9. Do Appreciate the Chicharrero Traditions

Carnaval Santa Cruz de Tenerife Carnival

Locals take Carnaval seriously, which can be seen even in the smallest details. Every year the local brew (Dorada) creates tons of Carnival-themed promotional materials – billboards, bottles, and even short promotional clips like this gem from 2017’s Caribean themed Carnaval.

The town hall chooses a different theme (which people usually love) and a new publicity poster (which people usually hate).  I’ts all part of the spectacle!

10. Don’t Miss the Entierro de la Sardina

Carnaval Santa Cruz de Tenerife Carnival

Without a doubt, this is my favorite Carnaval event.

Picture this: It’s Wednesday night. The streets and plazas are slowly starting to fill with Carnaval revelers – only tonight you won’t see groups of minions or Avatars or any of the usual subjects. Tonight, every man, woman and child is dressed in a little black dress, complete with fishnets, heels, pearls, red feathered boas, pill box hats and mourning veils – tonight we’re all widows.

In 2019, Santa Cruz’ ‘Burial of the Sardine’
is scheduled for Wednesday, March 6, 2019.

In Las Palmas de Gran Canaria, the ‘Burial of the Sardine’
will be held on the final Sunday of Carnival.

As you join the line of wailing mourners, you’ll find any number of oversized dildos, penis pendants, rosaries and members of the clergy. Follow the irreverent procession of the giant sardine, wait around for about 2 hours (hey, it’s island time), and as a crowd starts to build along the water, join up to see the giant papier mâché sardine set alight with fireworks and left to burn to a crisp.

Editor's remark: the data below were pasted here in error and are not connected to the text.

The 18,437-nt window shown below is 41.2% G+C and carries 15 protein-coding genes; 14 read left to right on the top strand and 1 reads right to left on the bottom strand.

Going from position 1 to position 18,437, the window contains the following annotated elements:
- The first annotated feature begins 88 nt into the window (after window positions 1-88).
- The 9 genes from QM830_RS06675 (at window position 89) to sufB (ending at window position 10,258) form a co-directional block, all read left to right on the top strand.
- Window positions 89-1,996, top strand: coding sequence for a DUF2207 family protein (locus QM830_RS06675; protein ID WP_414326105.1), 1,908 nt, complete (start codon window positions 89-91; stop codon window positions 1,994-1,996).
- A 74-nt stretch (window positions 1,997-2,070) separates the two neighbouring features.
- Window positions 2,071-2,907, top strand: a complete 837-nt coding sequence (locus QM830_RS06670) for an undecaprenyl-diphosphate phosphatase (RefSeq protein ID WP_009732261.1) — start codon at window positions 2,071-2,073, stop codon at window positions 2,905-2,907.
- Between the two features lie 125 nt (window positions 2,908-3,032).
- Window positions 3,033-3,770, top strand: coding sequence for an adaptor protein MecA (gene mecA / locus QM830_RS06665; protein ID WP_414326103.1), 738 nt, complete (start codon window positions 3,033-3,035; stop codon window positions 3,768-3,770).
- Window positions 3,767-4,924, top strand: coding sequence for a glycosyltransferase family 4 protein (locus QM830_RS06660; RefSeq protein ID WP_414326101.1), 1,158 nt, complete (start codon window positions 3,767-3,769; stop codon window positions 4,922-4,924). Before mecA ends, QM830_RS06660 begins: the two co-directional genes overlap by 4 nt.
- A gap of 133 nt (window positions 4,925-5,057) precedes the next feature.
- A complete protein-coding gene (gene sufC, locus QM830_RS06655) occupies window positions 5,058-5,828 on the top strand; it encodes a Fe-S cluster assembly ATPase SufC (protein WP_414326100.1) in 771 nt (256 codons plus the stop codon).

In Las Palmas de Gran Canaria, the Entierro de la Sardina culminate on the Las Canteras coast and burns over the sea, while in Santa Cruz de Tenerife the sardine goes up in smoke in the port beside Plaza de España.

11. Do Be Smart

Santa Cruz de Tenerife is generally a very safe and chilled out town, but when you add thousands of people and loads of booze into the mix, ya gotta be street smart. Watch your valuables and watch out for your friends. Make it a weekend to remember and not one you want to forget! 

12. Don’t Just Take My Word for It…

Carnaval Santa Cruz de Tenerife Carnival Calle Clavel

Carnaval de Santa Cruz is hailed throughout Spain, and as any Chicharrero will tell you, Santa Cruz Carnaval is second only to that of Rio de Janeiro. The celebrations have won several awards and in recent years, there’s been a push for UNESCO to declare Carnaval week a World Heritage event.

1980: declared a Tourist Festival of International Interest by the Spanish government

1987: Guinness World Records declared the world’s largest gathering of people to attend an outdoor concert (200,000 people getting down to the iconic Celia Cruz)

2000: Voted the Carnaval Capital of the World, beating out London’s Notting Hill and even the revelry in Rio.

Ready to pack your bags?

Read more about Carnival following the links below!

Carnival in Santa Cruz de Tenerife
Carnival in Las Palmas de Gran Canaria 

Party on! Erica ✌💚

Advertisements

18 Comments Add yours

  1. Stephanie says:

    This looks so fun! I love your outfit btw!